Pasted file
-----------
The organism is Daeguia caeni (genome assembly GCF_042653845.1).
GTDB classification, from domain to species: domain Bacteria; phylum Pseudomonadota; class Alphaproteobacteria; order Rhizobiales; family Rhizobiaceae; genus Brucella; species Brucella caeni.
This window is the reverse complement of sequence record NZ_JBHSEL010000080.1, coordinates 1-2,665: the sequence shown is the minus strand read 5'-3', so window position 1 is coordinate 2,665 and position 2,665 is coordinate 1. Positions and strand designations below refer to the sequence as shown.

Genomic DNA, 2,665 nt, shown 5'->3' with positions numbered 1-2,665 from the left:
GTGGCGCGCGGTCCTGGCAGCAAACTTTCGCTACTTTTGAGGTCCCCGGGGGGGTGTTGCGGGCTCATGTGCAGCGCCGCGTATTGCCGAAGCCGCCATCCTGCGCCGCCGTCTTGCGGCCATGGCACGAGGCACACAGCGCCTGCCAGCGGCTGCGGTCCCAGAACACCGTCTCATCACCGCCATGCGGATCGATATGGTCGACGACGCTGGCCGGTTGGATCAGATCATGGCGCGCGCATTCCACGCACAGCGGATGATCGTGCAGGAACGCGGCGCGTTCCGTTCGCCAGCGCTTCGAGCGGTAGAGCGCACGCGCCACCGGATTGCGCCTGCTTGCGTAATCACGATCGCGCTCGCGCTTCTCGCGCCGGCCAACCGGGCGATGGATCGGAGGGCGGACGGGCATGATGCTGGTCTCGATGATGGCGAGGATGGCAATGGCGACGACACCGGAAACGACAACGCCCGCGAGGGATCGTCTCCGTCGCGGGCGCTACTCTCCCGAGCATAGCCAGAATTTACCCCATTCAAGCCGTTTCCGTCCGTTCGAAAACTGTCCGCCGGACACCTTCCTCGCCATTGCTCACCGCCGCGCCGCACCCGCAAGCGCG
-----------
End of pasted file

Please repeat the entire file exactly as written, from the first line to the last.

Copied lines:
The organism is Daeguia caeni (genome assembly GCF_042653845.1).
GTDB classification, from domain to species: domain Bacteria; phylum Pseudomonadota; class Alphaproteobacteria; order Rhizobiales; family Rhizobiaceae; genus Brucella; species Brucella caeni.
This window is the reverse complement of sequence record NZ_JBHSEL010000080.1, coordinates 1-2,665: the sequence shown is the minus strand read 5'-3', so window position 1 is coordinate 2,665 and position 2,665 is coordinate 1. Positions and strand designations below refer to the sequence as shown.

Genomic DNA, 2,665 nt, shown 5'->3' with positions numbered 1-2,665 from the left:
GTGGCGCGCGGTCCTGGCAGCAAACTTTCGCTACTTTTGAGGTCCCCGGGGGGGTGTTGCGGGCTCATGTGCAGCGCCGCGTATTGCCGAAGCCGCCATCCTGCGCCGCCGTCTTGCGGCCATGGCACGAGGCACACAGCGCCTGCCAGCGGCTGCGGTCCCAGAACACCGTCTCATCACCGCCATGCGGATCGATATGGTCGACGACGCTGGCCGGTTGGATCAGATCATGGCGCGCGCATTCCACGCACAGCGGATGATCGTGCAGGAACGCGGCGCGTTCCGTTCGCCAGCGCTTCGAGCGGTAGAGCGCACGCGCCACCGGATTGCGCCTGCTTGCGTAATCACGATCGCGCTCGCGCTTCTCGCGCCGGCCAACCGGGCGATGGATCGGAGGGCGGACGGGCATGATGCTGGTCTCGATGATGGCGAGGATGGCAATGGCGACGACACCGGAAACGACAACGCCCGCGAGGGATCGTCTCCGTCGCGGGCGCTACTCTCCCGAGCATAGCCAGAATTTACCCCATTCAAGCCGTTTCCGTCCGTTCGAAAACTGTCCGCCGGACACCTTCCTCGCCATTGCTCACCGCCGCGCCGCACCCGCAAGCGCG